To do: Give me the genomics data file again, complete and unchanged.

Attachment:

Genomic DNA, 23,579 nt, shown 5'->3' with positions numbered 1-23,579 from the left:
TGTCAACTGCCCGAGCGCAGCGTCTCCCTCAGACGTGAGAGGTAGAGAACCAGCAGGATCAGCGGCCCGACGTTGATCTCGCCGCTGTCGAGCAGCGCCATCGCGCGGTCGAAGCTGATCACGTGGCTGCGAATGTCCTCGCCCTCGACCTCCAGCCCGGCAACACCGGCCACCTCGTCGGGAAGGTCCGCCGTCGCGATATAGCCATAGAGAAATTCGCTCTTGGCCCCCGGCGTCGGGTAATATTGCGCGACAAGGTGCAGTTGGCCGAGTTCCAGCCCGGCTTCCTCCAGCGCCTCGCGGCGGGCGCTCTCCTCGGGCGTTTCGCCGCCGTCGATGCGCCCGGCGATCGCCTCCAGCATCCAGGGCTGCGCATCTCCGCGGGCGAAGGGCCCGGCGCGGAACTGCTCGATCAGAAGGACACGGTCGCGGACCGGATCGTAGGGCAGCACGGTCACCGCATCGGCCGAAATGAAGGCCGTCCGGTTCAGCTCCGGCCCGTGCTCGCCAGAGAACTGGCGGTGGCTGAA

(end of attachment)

Genomic DNA, 23,579 nt, shown 5'->3' with positions numbered 1-23,579 from the left:
TGTCAACTGCCCGAGCGCAGCGTCTCCCTCAGACGTGAGAGGTAGAGAACCAGCAGGATCAGCGGCCCGACGTTGATCTCGCCGCTGTCGAGCAGCGCCATCGCGCGGTCGAAGCTGATCACGTGGCTGCGAATGTCCTCGCCCTCGACCTCCAGCCCGGCAACACCGGCCACCTCGTCGGGAAGGTCCGCCGTCGCGATATAGCCATAGAGAAATTCGCTCTTGGCCCCCGGCGTCGGGTAATATTGCGCGACAAGGTGCAGTTGGCCGAGTTCCAGCCCGGCTTCCTCCAGCGCCTCGCGGCGGGCGCTCTCCTCGGGCGTTTCGCCGCCGTCGATGCGCCCGGCGATCGCCTCCAGCATCCAGGGCTGCGCATCTCCGCGGGCGAAGGGCCCGGCGCGGAACTGCTCGATCAGAAGGACACGGTCGCGGACCGGATCGTAGGGCAGCACGGTCACCGCATCGGCCGAAATGAAGGCCGTCCGGTTCAGCTCCGGCCCGTGCTCGCCAGAGAACTGGCGGTGGCTGAA